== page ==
"Noise" Heard On Black Box Just As Russian Flight 9268 Broke Up, But Egyptian Investigators Are Careful Not To Speculate

Although the cause of the crash has not yet been determined, Egyptian investigators said on Saturday that a noise was heard on the black box just as Russian flight 9268 broke up. Just after the unidentified noise, the recording went silent, which still leaves questions of what exactly happened to the flight when it went down over the Sinai Peninsula last week, killing 224 people.

The head of the Egyptian investigation, Ayman al-Muqaddam, told reporters at a press conference on Saturday that the team had also determined that the plane was still gaining altitude when it broke up. Investigators from Egypt, Russia, France, Germany, and Ireland are still in the "information-gathering phase" according to Maqaddam. "All the scenarios are out on the table," Muqaddam said at the press conference in Cairo. "We don't know what happened exactly."

As USA Today notes, the investigation lead took aim at U.S. and British media for speculating that the crash was caused by a bomb, saying that "some of [the media] claim to rely on official intelligence which favors a certain scenario." Muqaddam reiterated that the "committee was not provided with any information or evidence in this regard," further reiterating that the investigators do not know what caused the crash.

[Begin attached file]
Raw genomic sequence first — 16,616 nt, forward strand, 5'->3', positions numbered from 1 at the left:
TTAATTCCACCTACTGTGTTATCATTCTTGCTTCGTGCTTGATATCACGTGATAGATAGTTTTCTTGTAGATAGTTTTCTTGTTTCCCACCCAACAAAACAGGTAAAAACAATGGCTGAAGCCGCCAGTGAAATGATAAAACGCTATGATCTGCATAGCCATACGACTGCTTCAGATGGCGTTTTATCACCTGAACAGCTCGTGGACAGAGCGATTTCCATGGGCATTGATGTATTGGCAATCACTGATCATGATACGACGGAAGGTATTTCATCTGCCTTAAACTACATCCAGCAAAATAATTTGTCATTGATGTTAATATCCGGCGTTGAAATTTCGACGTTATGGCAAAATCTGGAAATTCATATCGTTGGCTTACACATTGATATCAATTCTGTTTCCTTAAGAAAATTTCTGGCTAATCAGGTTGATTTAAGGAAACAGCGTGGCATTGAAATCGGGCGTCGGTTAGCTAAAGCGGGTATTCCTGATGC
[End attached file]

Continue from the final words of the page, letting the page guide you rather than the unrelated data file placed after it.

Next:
But separate investigative teams continue to hint that the crash was not an accident. European investigators told CNN affiliate France 2 that after analyzing the two flight recorders that there was no way the accident could have been accidental. The cockpit recording, they said, indicated an explosion, and they could not determine any mechanical malfunction.

The European investigators said that everything sounded normal for the first 24 minutes of the flight, then there was "a blackout" and no more conversation. The investigators point to the sudden stop in conversation as evidence that there was an explosion. After the report from their affiliate, CNN Aviation Analyst Richard Quest offered this assessment:

It's this split second, and it's a millisecond, where you hear an explosion of some description. And you see all the parameters (on the recorders) go haywire before the power is completely lost. If this report is accurate, (investigators) have now analyzed that ... heard it and they can identify it.

It's unclear why the European investigators are quick to point to the possibility of a bomb, while the teams working on the case in Egypt seem be so much more cautious, but both teams are working diligently to understand exactly what took the lives of 224 people.